Wax casting


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Posted by Jack Davis on November 07, 1999 at 08:11:57:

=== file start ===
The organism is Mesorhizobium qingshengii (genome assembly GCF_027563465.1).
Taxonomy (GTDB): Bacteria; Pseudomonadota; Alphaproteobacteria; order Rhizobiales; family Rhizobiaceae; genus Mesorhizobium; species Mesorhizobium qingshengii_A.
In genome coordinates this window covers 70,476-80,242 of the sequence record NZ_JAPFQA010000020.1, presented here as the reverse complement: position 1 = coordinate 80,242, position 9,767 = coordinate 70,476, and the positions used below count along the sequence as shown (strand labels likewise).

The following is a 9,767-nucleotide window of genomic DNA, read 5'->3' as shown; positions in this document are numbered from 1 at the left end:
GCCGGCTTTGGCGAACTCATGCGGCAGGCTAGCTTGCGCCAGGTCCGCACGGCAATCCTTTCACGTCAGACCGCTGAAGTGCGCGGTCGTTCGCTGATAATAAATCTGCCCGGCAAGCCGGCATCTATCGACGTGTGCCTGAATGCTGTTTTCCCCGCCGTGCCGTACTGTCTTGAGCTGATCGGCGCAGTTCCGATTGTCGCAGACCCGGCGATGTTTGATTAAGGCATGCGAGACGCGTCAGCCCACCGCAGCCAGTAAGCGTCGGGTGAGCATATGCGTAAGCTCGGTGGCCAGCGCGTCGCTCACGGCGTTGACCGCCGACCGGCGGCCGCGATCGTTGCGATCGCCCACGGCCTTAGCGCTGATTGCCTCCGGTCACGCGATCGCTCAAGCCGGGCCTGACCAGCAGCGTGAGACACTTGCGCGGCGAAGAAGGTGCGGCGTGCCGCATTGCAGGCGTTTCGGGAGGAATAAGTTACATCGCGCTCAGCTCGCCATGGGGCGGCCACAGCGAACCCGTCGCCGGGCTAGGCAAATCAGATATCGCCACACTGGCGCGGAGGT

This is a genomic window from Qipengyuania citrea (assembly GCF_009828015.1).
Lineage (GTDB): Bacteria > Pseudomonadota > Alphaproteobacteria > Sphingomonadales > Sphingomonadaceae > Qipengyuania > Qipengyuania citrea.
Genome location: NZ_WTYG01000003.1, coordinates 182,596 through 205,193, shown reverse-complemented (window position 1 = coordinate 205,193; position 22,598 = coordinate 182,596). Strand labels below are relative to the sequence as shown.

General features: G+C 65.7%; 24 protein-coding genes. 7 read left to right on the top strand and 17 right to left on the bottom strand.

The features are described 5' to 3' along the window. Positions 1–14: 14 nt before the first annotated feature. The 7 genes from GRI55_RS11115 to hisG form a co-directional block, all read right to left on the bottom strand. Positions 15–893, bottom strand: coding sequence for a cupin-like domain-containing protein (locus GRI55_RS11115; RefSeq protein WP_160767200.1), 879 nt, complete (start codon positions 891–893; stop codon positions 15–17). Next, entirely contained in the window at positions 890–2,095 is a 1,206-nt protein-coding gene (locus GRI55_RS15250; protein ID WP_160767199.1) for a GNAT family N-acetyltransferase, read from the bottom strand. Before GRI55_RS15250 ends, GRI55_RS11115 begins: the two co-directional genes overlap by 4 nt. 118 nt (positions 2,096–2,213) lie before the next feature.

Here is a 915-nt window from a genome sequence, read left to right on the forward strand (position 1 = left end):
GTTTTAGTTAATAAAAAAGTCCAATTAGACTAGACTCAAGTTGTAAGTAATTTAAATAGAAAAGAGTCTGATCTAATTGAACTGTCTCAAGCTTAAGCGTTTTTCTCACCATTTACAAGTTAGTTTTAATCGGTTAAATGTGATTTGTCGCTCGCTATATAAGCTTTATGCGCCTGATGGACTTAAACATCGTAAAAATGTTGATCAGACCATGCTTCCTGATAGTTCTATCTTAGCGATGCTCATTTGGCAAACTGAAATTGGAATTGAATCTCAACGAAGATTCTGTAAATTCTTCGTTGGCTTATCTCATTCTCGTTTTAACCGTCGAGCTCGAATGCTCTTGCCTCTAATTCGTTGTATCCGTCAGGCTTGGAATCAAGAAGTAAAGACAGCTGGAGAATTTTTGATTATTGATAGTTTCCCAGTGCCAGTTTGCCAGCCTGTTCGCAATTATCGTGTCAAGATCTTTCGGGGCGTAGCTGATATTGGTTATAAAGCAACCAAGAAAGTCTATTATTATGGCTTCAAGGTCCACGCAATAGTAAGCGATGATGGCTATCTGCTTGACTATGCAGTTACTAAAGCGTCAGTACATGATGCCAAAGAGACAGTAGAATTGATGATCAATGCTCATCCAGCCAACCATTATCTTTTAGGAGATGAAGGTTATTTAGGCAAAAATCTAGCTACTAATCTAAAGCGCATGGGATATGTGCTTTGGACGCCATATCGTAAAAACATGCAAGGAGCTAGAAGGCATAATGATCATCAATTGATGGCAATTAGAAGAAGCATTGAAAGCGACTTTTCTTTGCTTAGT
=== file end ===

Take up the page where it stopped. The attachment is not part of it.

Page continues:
Probably the weakest part of my foundry is wax casting. Though what cast is very workable, it still leaves room for much improvement. Air bubbles of course. I have cut small evac slits/holes into my silicone molds in a few problem areas (upward pockets) to let the air escape and hope they "freeze quickly". With pressure method (leakers everywhere)and doesn't get to the air pockets. With vacuum the wax is setting before the vacuum can do it's thing, unless you have a large fast source. Vibrating which I haven't tried, but it could do some good. Or jogging or rolling in side to side motions as you pour, which becomes an art to hit the pour hole. I spend too much time in wax chasing, and need to rid some of the problems. My designs of very high detail with many appendages and about 2 to 4 lbs of wax (14 to 20 inches). Just for example; an octopus with legs going in all directions including up and down. I have even tried the slushing and pourout method once, but the wax was in too many differing heat stages, and poured out totally in the heavier mass areas. If I precool the mold the problems even get worse. I normally somewhat preheat my molds to give me extra time to work with the voids and small surface bubbles, but if they are too warm the wax tends to leak out the mold a lot. So far I have got my best results with a slightly warm silicone mold, a cool and even wet mother mold, with wax temps within a critical 5 degrees and rolling from side to side and in a wide circling pattern as I pour the wax in about 3 to 4 quick stages. To summarize this long inquiry, I would emphasize the amount of time that many of us spend in the wax chase, and the amount of time used in chasing a bad wax over a good one. Thanks for any input,,,,Jack

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